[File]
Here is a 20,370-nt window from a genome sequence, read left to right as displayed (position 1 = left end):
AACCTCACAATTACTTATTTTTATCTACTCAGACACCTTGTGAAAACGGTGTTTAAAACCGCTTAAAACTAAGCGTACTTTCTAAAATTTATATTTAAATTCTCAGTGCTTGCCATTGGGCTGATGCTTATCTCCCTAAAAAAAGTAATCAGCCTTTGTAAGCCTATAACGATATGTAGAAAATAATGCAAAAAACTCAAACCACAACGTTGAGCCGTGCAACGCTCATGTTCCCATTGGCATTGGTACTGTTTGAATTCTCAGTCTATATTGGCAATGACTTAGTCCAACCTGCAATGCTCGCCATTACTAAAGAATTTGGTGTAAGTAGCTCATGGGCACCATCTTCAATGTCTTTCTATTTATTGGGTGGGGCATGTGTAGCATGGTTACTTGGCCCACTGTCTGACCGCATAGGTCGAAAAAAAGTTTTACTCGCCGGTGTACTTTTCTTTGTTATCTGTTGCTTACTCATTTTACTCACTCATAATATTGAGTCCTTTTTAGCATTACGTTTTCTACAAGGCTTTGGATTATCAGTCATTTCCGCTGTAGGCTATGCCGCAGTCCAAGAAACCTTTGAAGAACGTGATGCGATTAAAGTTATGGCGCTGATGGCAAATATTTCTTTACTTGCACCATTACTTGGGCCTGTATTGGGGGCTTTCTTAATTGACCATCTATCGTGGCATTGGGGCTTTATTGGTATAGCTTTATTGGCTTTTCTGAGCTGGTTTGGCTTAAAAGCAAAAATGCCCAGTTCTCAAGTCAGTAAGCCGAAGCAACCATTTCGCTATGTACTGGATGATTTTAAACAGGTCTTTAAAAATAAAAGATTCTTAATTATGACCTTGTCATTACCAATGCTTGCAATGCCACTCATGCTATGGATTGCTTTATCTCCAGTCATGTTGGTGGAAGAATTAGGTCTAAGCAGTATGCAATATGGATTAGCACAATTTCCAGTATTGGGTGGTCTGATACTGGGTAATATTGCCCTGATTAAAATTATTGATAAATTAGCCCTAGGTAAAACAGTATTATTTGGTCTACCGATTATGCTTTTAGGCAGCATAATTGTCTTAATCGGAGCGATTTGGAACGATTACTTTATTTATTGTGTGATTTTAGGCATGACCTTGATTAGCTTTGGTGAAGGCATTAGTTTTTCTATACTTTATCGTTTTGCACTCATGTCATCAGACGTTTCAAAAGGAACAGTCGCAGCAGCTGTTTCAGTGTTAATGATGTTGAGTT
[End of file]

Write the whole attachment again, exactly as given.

Here is a 20,370-nt window from a genome sequence, read left to right as displayed (position 1 = left end):
AACCTCACAATTACTTATTTTTATCTACTCAGACACCTTGTGAAAACGGTGTTTAAAACCGCTTAAAACTAAGCGTACTTTCTAAAATTTATATTTAAATTCTCAGTGCTTGCCATTGGGCTGATGCTTATCTCCCTAAAAAAAGTAATCAGCCTTTGTAAGCCTATAACGATATGTAGAAAATAATGCAAAAAACTCAAACCACAACGTTGAGCCGTGCAACGCTCATGTTCCCATTGGCATTGGTACTGTTTGAATTCTCAGTCTATATTGGCAATGACTTAGTCCAACCTGCAATGCTCGCCATTACTAAAGAATTTGGTGTAAGTAGCTCATGGGCACCATCTTCAATGTCTTTCTATTTATTGGGTGGGGCATGTGTAGCATGGTTACTTGGCCCACTGTCTGACCGCATAGGTCGAAAAAAAGTTTTACTCGCCGGTGTACTTTTCTTTGTTATCTGTTGCTTACTCATTTTACTCACTCATAATATTGAGTCCTTTTTAGCATTACGTTTTCTACAAGGCTTTGGATTATCAGTCATTTCCGCTGTAGGCTATGCCGCAGTCCAAGAAACCTTTGAAGAACGTGATGCGATTAAAGTTATGGCGCTGATGGCAAATATTTCTTTACTTGCACCATTACTTGGGCCTGTATTGGGGGCTTTCTTAATTGACCATCTATCGTGGCATTGGGGCTTTATTGGTATAGCTTTATTGGCTTTTCTGAGCTGGTTTGGCTTAAAAGCAAAAATGCCCAGTTCTCAAGTCAGTAAGCCGAAGCAACCATTTCGCTATGTACTGGATGATTTTAAACAGGTCTTTAAAAATAAAAGATTCTTAATTATGACCTTGTCATTACCAATGCTTGCAATGCCACTCATGCTATGGATTGCTTTATCTCCAGTCATGTTGGTGGAAGAATTAGGTCTAAGCAGTATGCAATATGGATTAGCACAATTTCCAGTATTGGGTGGTCTGATACTGGGTAATATTGCCCTGATTAAAATTATTGATAAATTAGCCCTAGGTAAAACAGTATTATTTGGTCTACCGATTATGCTTTTAGGCAGCATAATTGTCTTAATCGGAGCGATTTGGAACGATTACTTTATTTATTGTGTGATTTTAGGCATGACCTTGATTAGCTTTGGTGAAGGCATTAGTTTTTCTATACTTTATCGTTTTGCACTCATGTCATCAGACGTTTCAAAAGGAACAGTCGCAGCAGCTGTTTCAGTGTTAATGATGTTGAGTT